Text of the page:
Posted by admin 06/06/2017 0 Comment(s)


Bruce Lee passed away in 1973. At just 32, it was cerebral edema caused by a reaction to the painkiller Equagesic that caused his tragic death. Yet more than 40 years after his passing, his legacy lives on in a very real way.

You don’t have to look far for the remnants of his massive fame. His films are still hugely popular. His teachings are still respected, practiced and adapted by martial artists the world over. Posters of him still dot the walls of countless dojos, second-run movie theatres, and man caves. He’s a playable character in the UFC’s newest video game. Sure, we’re closing in on half a century without the revered martial artist, but he’s still everywhere.

So, what was it about Bruce Lee that gives him such staying power? Not surprisingly, there are many factors that contribute to the astounding shelf life of his fame—an array of accolades and accomplishments so substantial that it’s hard to know where to begin. So, let’s just start at the beginning. 
Lee was born in San Francisco, though he spent most of his childhood in Kowloon, China. That, ladies in gentleman, is where he got his start in acting, and studied kung fu— the two building blocks of his iconic career. At 18, he returned to the United States to study philosophy at the University of Washington. This may not seem like an important detail of his legendary life, but his higher-education was the foundation for the profound poetry and philosophies he would develop later in life. “Be like water, my friend.” Ring any bells?

During his studies, Lee made ends meet by teaching kung fu. This modest endeavour evolved into his ownership of several schools across the US, where he passionately exposed Americans to his beloved martial art and Chinese culture. In China’s more elitist circles of kung fu instruction, however, this ruffled some feathers. It was demanded by a group of masters that Lee stop instructing non-Asians in the traditional, Chinese art. But as an extremely progressive thinker, Lee was unwilling to make this concession. Instead, he opted to challenge the most accomplished of his naysayers to a fight. This was back in the 60s, so I’m sure that discourse was different, but today, that’s what we refer to as “bad ass.” And in retrospect, it probably goes without saying, but Lee won the fight, protecting his right to impart his art to whomever he chose. The affair revealed Lee’s upstanding moral code, and the ferocity with which he would defend it. What’s not to admire about a man of principle?
But Lee’s celebrity sprung from more than just his principles. He realized his superstardom on the silver screen. So how exactly did Lee make the jump from kung fu instructor to movie star?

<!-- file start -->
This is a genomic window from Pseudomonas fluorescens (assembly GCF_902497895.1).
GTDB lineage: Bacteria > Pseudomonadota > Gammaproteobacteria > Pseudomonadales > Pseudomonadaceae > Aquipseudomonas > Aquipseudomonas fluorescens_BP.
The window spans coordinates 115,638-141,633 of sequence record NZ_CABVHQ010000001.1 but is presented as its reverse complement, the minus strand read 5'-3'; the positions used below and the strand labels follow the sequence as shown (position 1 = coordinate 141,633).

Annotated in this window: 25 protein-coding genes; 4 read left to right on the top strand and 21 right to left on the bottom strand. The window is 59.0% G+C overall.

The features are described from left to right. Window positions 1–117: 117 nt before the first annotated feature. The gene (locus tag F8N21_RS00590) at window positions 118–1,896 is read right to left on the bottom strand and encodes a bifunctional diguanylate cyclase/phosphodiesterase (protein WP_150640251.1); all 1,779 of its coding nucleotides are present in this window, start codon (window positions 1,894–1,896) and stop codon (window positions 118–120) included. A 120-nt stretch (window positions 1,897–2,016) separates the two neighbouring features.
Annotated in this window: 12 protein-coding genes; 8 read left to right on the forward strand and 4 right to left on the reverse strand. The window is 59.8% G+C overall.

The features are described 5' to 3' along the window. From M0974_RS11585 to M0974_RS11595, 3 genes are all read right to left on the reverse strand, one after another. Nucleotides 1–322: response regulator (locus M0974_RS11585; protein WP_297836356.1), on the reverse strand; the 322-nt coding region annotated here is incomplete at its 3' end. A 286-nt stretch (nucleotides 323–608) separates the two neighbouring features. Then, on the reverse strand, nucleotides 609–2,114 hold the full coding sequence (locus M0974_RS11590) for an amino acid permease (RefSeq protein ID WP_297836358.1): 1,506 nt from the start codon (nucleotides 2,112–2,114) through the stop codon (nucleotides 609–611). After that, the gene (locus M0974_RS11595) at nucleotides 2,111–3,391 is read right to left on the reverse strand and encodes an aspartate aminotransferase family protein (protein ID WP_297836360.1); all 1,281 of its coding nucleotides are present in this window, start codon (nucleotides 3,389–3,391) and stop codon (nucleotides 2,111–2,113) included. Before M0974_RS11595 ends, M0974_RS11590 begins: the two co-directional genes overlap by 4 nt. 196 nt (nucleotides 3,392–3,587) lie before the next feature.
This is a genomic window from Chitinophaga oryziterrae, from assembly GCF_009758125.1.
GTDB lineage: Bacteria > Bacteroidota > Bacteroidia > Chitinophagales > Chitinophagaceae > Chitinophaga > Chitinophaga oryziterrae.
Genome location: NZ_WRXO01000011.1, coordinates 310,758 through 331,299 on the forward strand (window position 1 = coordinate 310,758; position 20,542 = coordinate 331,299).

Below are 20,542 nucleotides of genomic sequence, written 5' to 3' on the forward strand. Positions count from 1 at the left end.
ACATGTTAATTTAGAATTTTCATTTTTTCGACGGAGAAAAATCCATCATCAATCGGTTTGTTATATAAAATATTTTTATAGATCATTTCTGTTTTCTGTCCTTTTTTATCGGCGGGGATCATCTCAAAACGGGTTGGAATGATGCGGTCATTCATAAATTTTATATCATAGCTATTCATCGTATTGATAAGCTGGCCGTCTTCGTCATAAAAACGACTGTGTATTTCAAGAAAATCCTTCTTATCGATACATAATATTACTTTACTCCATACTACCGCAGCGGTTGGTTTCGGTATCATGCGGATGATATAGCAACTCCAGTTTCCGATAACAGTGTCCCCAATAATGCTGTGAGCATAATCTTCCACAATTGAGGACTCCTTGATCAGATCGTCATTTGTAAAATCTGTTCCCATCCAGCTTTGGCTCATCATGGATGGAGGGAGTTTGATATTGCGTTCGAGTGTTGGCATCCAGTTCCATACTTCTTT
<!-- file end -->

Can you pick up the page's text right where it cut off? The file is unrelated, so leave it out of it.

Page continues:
By dazzling onlookers at the Long Beach International Karate Championships with his two-finger push-ups and one-inch punch (an amazing, short-range punch that looks like it belongs in the Dragon Ball Z universe). Yes, it was breathtaking feats like this—displays of strength that will never be forgotten— that led to Hollywood’s discovery of Lee. 
Fast forward two years, to 1966. After a successful screen test, Lee made his breakout performance as Kato on the television show, The Green Hornet. You’re probably familiar with the recent big-screen remake of the show, which starred Seth Rogen as the Hornet and Jay Chou as Kato. I can assure you, Lee’s iteration was infinitely superior. It was in this role; after all, that the US became familiar with his torpedo-like side-kicks. It was also on the set of the show that producers famously asked Lee to “slow down” because his movements were too fast for the camera. 
The series only survived for one season, but it acted the springboard for Lee’s light speed ascent into show business. What followed for the Chinese-American were such iconic roles as Chen Zhen in Fists of Fury, Lee in Enter the Dragon, and Tang Lung in Way of the Dragon (the film that produced his colossal on-screen clash with fellow icon, Chuck Norris).

In a matter of years, Bruce Lee established himself as one of the hottest commodities in showbiz, and all the while, continued to preach his profound philosophies and a unique take on kung fu. As his celebrity grew, there were no Lohan-esque meltdowns. As his wealth grew, there came no Mayweather-esque arrogance. His humility and integrity remained rock-solid. Even more importantly, Lee used his fame to repair the portrayal of the Chinese people in American film, which had long been grounded in racism and stereotype.

Yet Lee’s accomplishments extend far beyond the silver screen. Perhaps his most noteworthy accomplishment is the creation of Jeet Kune Do, or “The Way of the Intercepting Fist.” JKD, in simplest terms, was a precursor to modern mixed martial arts; an adaptation of traditional kung fu that incorporated elements of boxing and grappling to produce what Lee believed was the most complete fighting system possible. His introduction and instruction of JKD revolutionized the martial arts landscape of the day, and its implications still echo in modern MMA today. To call him a forward thinker is a gross understatement. 
Indeed, Lee’s contributions to the world came at a rapid rate, and surely would have continued had he not passed away so young.


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